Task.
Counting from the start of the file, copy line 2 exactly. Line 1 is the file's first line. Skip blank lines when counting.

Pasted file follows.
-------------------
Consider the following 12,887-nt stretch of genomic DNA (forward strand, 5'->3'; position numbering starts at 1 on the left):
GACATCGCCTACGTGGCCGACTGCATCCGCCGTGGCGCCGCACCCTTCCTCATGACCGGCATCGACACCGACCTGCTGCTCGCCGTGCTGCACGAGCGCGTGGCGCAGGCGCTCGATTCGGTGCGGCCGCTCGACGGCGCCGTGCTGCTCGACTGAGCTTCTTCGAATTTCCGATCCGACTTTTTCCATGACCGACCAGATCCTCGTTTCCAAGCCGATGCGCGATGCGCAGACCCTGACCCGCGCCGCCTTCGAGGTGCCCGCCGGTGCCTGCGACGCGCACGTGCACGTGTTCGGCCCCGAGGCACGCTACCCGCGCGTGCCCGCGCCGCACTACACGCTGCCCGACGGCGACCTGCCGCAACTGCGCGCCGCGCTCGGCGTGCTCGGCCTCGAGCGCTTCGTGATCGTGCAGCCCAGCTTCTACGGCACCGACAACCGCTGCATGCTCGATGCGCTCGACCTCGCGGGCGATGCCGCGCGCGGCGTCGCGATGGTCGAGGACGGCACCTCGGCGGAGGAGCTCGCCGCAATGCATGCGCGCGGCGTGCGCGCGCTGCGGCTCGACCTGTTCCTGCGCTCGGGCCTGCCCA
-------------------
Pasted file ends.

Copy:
GACATCGCCTACGTGGCCGACTGCATCCGCCGTGGCGCCGCACCCTTCCTCATGACCGGCATCGACACCGACCTGCTGCTCGCCGTGCTGCACGAGCGCGTGGCGCAGGCGCTCGATTCGGTGCGGCCGCTCGACGGCGCCGTGCTGCTCGACTGAGCTTCTTCGAATTTCCGATCCGACTTTTTCCATGACCGACCAGATCCTCGTTTCCAAGCCGATGCGCGATGCGCAGACCCTGACCCGCGCCGCCTTCGAGGTGCCCGCCGGTGCCTGCGACGCGCACGTGCACGTGTTCGGCCCCGAGGCACGCTACCCGCGCGTGCCCGCGCCGCACTACACGCTGCCCGACGGCGACCTGCCGCAACTGCGCGCCGCGCTCGGCGTGCTCGGCCTCGAGCGCTTCGTGATCGTGCAGCCCAGCTTCTACGGCACCGACAACCGCTGCATGCTCGATGCGCTCGACCTCGCGGGCGATGCCGCGCGCGGCGTCGCGATGGTCGAGGACGGCACCTCGGCGGAGGAGCTCGCCGCAATGCATGCGCGCGGCGTGCGCGCGCTGCGGCTCGACCTGTTCCTGCGCTCGGGCCTGCCCA